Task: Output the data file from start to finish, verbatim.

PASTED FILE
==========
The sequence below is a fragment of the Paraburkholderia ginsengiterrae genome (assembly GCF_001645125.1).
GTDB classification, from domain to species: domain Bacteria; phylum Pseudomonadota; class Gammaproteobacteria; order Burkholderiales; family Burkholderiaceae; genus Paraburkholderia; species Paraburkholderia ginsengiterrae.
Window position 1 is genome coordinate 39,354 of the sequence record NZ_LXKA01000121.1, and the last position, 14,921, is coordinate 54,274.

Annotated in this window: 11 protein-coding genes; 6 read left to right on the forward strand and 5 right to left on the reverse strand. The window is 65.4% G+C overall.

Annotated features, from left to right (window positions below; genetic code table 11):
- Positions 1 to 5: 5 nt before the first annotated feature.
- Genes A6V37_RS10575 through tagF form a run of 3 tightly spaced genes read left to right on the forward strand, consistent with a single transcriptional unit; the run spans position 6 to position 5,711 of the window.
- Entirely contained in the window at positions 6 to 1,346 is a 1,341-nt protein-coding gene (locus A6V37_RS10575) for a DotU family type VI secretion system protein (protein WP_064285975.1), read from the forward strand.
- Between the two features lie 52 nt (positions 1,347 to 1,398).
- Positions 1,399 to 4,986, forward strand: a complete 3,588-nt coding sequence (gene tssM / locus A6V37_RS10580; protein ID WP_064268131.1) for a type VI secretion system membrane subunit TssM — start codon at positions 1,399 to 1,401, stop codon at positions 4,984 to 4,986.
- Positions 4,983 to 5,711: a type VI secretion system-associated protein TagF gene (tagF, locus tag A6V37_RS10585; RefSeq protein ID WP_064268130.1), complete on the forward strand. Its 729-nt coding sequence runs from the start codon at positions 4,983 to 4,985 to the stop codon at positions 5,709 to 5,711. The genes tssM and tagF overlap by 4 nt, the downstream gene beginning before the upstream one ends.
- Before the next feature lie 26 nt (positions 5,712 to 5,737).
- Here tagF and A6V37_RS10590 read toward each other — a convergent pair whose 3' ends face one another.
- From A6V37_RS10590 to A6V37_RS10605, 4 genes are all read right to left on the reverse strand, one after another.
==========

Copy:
The sequence below is a fragment of the Paraburkholderia ginsengiterrae genome (assembly GCF_001645125.1).
GTDB classification, from domain to species: domain Bacteria; phylum Pseudomonadota; class Gammaproteobacteria; order Burkholderiales; family Burkholderiaceae; genus Paraburkholderia; species Paraburkholderia ginsengiterrae.
Window position 1 is genome coordinate 39,354 of the sequence record NZ_LXKA01000121.1, and the last position, 14,921, is coordinate 54,274.

Annotated in this window: 11 protein-coding genes; 6 read left to right on the forward strand and 5 right to left on the reverse strand. The window is 65.4% G+C overall.

Annotated features, from left to right (window positions below; genetic code table 11):
- Positions 1 to 5: 5 nt before the first annotated feature.
- Genes A6V37_RS10575 through tagF form a run of 3 tightly spaced genes read left to right on the forward strand, consistent with a single transcriptional unit; the run spans position 6 to position 5,711 of the window.
- Entirely contained in the window at positions 6 to 1,346 is a 1,341-nt protein-coding gene (locus A6V37_RS10575) for a DotU family type VI secretion system protein (protein WP_064285975.1), read from the forward strand.
- Between the two features lie 52 nt (positions 1,347 to 1,398).
- Positions 1,399 to 4,986, forward strand: a complete 3,588-nt coding sequence (gene tssM / locus A6V37_RS10580; protein ID WP_064268131.1) for a type VI secretion system membrane subunit TssM — start codon at positions 1,399 to 1,401, stop codon at positions 4,984 to 4,986.
- Positions 4,983 to 5,711: a type VI secretion system-associated protein TagF gene (tagF, locus tag A6V37_RS10585; RefSeq protein ID WP_064268130.1), complete on the forward strand. Its 729-nt coding sequence runs from the start codon at positions 4,983 to 4,985 to the stop codon at positions 5,709 to 5,711. The genes tssM and tagF overlap by 4 nt, the downstream gene beginning before the upstream one ends.
- Before the next feature lie 26 nt (positions 5,712 to 5,737).
- Here tagF and A6V37_RS10590 read toward each other — a convergent pair whose 3' ends face one another.
- From A6V37_RS10590 to A6V37_RS10605, 4 genes are all read right to left on the reverse strand, one after another.